Two Years’ Experience with the Seat Belt Law in Britain 851234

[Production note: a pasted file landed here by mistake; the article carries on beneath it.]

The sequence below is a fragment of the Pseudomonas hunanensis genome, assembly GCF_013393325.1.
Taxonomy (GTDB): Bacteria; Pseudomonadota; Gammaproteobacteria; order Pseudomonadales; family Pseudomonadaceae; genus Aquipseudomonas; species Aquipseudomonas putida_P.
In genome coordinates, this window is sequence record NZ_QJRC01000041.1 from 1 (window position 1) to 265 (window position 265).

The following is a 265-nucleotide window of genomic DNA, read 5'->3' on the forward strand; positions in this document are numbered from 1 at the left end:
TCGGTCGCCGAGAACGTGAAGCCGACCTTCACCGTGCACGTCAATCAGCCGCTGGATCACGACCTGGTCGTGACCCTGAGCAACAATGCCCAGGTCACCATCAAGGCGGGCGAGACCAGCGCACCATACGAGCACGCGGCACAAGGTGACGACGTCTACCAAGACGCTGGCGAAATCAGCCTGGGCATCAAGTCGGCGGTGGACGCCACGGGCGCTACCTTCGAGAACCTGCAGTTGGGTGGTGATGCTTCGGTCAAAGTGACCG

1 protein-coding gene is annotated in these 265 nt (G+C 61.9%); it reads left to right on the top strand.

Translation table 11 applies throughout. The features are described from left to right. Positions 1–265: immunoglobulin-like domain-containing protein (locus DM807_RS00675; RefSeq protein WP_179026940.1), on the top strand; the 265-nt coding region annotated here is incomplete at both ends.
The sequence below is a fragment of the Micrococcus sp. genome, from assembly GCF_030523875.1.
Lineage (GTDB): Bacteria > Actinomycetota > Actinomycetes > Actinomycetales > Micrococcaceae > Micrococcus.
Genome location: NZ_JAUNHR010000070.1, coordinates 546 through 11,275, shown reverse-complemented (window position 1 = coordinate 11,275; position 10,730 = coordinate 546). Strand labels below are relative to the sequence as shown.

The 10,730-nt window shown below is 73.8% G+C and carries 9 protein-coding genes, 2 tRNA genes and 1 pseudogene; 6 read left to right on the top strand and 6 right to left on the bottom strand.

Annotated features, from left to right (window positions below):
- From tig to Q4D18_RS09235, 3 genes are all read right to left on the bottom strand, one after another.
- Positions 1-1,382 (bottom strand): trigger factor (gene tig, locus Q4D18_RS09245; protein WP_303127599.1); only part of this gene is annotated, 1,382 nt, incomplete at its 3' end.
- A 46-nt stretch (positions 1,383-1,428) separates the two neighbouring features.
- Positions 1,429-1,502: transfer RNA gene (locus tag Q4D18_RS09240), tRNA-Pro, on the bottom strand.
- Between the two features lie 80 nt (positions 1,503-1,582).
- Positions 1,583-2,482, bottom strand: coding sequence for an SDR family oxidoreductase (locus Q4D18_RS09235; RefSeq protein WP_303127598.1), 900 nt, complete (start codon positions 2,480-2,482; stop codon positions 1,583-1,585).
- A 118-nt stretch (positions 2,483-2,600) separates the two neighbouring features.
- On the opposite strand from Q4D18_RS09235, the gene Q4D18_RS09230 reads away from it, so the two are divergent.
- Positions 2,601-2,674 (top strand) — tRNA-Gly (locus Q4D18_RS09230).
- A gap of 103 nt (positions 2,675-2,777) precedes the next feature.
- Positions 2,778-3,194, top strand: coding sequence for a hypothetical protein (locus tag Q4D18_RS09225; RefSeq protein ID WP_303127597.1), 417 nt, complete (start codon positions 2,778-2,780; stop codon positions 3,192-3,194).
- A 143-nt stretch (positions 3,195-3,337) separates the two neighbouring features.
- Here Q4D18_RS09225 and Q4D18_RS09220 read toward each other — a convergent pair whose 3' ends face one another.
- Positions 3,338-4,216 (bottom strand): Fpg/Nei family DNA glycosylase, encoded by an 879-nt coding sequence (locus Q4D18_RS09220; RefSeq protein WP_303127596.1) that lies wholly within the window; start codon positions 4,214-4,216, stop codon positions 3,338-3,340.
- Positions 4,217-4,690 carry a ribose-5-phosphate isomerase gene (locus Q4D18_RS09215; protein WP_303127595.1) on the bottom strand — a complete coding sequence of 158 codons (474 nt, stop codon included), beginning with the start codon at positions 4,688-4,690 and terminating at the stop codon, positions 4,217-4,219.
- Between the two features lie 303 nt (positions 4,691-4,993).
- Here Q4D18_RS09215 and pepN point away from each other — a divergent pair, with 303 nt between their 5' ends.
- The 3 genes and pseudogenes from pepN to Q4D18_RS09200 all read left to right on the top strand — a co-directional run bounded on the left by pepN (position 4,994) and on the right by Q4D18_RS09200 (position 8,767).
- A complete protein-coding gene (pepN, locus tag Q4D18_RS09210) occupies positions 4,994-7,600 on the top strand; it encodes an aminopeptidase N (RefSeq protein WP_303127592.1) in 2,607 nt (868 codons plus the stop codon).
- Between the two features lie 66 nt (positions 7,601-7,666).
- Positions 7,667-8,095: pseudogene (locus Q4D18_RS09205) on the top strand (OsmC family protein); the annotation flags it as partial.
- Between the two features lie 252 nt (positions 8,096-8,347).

Seat belt use rates are discussed and some vehicle, user and environmental factors influencing voluntary usage rates are outlined. Educational efforts in raising usage rates in Britain voluntarily, showed a ceiling level of 30 to 40%. The legislative process leading up to the passage of the seat belt law in Britain is described and the main issues of public policy are outlined. The provisions of the law introduced in January 1983 are summarised, and then its effect on belt usage rates, deaths and casualties is reviewed. A 25% reduction in deaths and injuries on a year-on-year basis occurred coincident with an increase in belt use from about 40% to 90%. No significant changes appear to have occurred in other casualty classes. Some of the practical problems which have appeared post-law are discussed. Finally, some longer term casualty rate data are presented to illustrate the role of the seat belt legislation in trends over the last decade. The continuing problems of restrained drivers being injured from steering wheels is mentioned, together with the effects of no rear seat belts being required in cars in Britain.